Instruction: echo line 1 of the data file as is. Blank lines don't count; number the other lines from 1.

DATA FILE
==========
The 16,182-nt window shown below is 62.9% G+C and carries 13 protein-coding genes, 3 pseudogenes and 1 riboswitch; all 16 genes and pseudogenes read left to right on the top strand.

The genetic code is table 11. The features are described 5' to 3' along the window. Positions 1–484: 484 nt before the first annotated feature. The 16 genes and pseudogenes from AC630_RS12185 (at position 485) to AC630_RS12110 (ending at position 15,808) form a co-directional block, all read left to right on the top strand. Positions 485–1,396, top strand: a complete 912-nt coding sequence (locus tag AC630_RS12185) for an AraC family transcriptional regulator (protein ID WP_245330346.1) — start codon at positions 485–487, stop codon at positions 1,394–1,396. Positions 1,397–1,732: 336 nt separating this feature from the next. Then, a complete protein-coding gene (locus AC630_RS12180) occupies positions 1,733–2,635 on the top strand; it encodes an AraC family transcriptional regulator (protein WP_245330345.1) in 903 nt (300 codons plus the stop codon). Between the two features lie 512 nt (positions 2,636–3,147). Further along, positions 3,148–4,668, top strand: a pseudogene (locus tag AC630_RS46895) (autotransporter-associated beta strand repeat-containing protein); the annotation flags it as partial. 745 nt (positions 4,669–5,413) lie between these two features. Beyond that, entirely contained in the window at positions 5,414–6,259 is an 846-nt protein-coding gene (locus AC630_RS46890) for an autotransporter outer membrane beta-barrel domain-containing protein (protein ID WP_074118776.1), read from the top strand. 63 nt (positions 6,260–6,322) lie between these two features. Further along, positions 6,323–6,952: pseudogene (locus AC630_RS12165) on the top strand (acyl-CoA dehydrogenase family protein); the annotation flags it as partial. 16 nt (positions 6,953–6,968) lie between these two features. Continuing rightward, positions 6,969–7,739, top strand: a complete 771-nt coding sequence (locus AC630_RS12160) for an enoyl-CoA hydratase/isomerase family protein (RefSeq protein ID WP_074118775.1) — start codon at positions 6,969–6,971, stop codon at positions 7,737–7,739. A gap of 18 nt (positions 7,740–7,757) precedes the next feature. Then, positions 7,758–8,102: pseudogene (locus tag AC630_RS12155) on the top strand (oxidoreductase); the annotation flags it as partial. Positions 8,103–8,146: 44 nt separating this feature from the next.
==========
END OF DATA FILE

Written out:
The 16,182-nt window shown below is 62.9% G+C and carries 13 protein-coding genes, 3 pseudogenes and 1 riboswitch; all 16 genes and pseudogenes read left to right on the top strand.